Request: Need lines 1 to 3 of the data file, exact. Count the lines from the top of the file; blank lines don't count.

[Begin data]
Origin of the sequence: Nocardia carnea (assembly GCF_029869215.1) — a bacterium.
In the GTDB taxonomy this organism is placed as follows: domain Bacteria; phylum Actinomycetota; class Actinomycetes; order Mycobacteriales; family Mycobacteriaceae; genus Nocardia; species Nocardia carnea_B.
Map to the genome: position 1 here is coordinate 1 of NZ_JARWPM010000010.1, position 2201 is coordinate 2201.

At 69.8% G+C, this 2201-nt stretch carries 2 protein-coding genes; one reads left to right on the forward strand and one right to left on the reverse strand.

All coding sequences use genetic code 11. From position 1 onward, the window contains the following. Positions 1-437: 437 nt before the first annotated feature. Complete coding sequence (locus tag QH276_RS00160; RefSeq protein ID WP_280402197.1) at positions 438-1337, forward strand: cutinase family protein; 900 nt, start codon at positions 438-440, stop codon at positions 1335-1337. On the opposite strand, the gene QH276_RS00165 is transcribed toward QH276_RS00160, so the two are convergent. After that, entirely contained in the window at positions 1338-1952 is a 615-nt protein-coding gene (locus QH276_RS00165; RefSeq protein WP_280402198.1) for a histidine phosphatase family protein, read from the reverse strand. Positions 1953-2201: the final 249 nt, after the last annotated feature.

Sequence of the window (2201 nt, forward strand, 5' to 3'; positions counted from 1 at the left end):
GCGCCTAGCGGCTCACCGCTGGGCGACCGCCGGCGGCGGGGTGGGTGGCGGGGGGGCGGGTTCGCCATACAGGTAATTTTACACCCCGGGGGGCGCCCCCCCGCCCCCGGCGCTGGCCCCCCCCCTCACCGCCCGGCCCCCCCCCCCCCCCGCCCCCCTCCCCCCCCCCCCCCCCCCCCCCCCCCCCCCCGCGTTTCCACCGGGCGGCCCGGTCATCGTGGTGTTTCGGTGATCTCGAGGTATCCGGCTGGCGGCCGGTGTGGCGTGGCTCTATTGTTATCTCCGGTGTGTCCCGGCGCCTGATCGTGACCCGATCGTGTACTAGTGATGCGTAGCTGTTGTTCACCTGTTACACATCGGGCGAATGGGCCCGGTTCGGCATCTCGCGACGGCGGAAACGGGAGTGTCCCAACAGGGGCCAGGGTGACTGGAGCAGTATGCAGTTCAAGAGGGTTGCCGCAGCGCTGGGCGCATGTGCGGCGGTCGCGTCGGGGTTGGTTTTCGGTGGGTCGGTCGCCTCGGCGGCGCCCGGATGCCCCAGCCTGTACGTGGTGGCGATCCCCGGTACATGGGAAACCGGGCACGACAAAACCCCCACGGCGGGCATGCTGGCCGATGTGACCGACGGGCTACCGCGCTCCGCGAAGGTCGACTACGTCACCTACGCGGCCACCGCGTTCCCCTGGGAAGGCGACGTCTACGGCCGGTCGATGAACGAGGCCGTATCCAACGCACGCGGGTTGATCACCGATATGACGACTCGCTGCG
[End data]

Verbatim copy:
Origin of the sequence: Nocardia carnea (assembly GCF_029869215.1) — a bacterium.
In the GTDB taxonomy this organism is placed as follows: domain Bacteria; phylum Actinomycetota; class Actinomycetes; order Mycobacteriales; family Mycobacteriaceae; genus Nocardia; species Nocardia carnea_B.
Map to the genome: position 1 here is coordinate 1 of NZ_JARWPM010000010.1, position 2201 is coordinate 2201.